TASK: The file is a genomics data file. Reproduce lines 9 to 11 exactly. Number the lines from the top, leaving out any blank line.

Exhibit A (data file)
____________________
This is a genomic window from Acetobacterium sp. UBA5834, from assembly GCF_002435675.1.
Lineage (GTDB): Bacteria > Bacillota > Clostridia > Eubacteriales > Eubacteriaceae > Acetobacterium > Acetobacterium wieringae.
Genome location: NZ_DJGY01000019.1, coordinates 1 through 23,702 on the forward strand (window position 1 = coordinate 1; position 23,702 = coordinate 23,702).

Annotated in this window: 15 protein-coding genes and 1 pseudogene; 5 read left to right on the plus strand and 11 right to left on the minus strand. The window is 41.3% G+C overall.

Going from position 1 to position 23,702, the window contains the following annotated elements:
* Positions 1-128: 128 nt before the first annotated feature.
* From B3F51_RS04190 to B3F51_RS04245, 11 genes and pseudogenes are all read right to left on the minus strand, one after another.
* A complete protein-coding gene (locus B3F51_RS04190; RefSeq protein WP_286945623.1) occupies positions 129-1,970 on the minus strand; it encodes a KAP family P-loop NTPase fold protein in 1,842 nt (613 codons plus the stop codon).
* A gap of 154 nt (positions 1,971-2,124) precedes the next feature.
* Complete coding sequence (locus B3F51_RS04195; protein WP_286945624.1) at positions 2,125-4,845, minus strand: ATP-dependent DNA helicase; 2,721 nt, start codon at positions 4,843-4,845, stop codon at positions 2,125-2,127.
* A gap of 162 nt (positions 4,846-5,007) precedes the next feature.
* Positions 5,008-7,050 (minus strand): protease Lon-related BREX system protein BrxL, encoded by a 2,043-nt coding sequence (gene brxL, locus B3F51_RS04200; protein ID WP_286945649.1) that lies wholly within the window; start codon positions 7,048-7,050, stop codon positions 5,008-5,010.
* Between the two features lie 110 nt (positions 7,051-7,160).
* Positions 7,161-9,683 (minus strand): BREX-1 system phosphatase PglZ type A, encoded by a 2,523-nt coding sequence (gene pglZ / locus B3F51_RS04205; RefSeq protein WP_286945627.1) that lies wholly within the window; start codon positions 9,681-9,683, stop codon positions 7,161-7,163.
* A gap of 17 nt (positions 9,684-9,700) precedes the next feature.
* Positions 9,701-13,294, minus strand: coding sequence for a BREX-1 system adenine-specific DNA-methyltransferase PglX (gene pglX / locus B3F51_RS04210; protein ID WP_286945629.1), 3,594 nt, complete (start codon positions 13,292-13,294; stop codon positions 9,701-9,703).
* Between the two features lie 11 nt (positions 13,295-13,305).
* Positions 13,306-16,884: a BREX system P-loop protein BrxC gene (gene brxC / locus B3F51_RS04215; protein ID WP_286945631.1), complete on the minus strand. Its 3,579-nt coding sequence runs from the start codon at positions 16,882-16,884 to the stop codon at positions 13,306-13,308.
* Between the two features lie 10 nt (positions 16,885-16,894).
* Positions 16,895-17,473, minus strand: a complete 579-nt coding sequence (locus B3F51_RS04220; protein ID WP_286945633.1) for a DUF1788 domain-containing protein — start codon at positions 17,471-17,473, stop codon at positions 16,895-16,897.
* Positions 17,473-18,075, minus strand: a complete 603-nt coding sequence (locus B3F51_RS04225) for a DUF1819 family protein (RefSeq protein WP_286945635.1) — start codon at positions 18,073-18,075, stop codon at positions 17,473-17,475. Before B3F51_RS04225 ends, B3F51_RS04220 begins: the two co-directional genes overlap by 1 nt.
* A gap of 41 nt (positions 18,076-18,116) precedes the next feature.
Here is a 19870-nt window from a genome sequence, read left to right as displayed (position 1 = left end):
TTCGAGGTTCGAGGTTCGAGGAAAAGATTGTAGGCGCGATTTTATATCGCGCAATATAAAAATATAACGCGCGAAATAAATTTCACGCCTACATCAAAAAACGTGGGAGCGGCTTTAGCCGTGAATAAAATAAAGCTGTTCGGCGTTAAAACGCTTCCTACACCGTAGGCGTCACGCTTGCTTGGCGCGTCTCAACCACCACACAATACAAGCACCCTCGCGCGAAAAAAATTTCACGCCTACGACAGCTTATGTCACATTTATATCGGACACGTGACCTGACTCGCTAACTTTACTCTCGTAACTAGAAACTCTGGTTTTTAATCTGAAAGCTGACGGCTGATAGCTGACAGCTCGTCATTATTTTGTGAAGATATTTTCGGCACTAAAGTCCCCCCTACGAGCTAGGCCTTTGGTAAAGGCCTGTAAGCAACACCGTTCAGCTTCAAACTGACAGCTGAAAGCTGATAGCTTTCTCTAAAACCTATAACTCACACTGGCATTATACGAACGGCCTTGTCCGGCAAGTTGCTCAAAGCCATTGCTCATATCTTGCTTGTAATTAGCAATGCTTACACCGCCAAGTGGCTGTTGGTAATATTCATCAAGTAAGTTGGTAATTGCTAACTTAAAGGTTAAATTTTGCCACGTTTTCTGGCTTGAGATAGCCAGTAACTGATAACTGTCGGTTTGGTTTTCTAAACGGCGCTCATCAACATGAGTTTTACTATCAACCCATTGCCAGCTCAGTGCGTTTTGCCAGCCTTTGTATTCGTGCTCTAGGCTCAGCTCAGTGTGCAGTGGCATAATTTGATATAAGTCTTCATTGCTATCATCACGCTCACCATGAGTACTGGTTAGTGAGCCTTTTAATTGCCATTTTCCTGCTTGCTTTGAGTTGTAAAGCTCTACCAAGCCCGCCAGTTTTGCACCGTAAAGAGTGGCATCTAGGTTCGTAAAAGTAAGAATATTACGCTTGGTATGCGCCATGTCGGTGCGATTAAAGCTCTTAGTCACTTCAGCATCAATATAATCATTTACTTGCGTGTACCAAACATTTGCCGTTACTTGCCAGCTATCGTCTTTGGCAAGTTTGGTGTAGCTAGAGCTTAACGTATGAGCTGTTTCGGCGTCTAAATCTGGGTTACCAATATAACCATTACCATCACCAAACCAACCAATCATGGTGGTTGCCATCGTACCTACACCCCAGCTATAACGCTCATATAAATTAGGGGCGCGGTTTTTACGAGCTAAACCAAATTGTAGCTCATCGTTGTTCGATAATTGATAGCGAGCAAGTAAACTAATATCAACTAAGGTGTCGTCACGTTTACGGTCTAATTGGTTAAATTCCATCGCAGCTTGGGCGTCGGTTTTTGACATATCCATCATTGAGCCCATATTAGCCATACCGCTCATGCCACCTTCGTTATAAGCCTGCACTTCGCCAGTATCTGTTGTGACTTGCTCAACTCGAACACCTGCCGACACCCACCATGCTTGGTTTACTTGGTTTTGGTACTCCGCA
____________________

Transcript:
* A gap of 154 nt (positions 1,971-2,124) precedes the next feature.
* Complete coding sequence (locus B3F51_RS04195; protein WP_286945624.1) at positions 2,125-4,845, minus strand: ATP-dependent DNA helicase; 2,721 nt, start codon at positions 4,843-4,845, stop codon at positions 2,125-2,127.
* A gap of 162 nt (positions 4,846-5,007) precedes the next feature.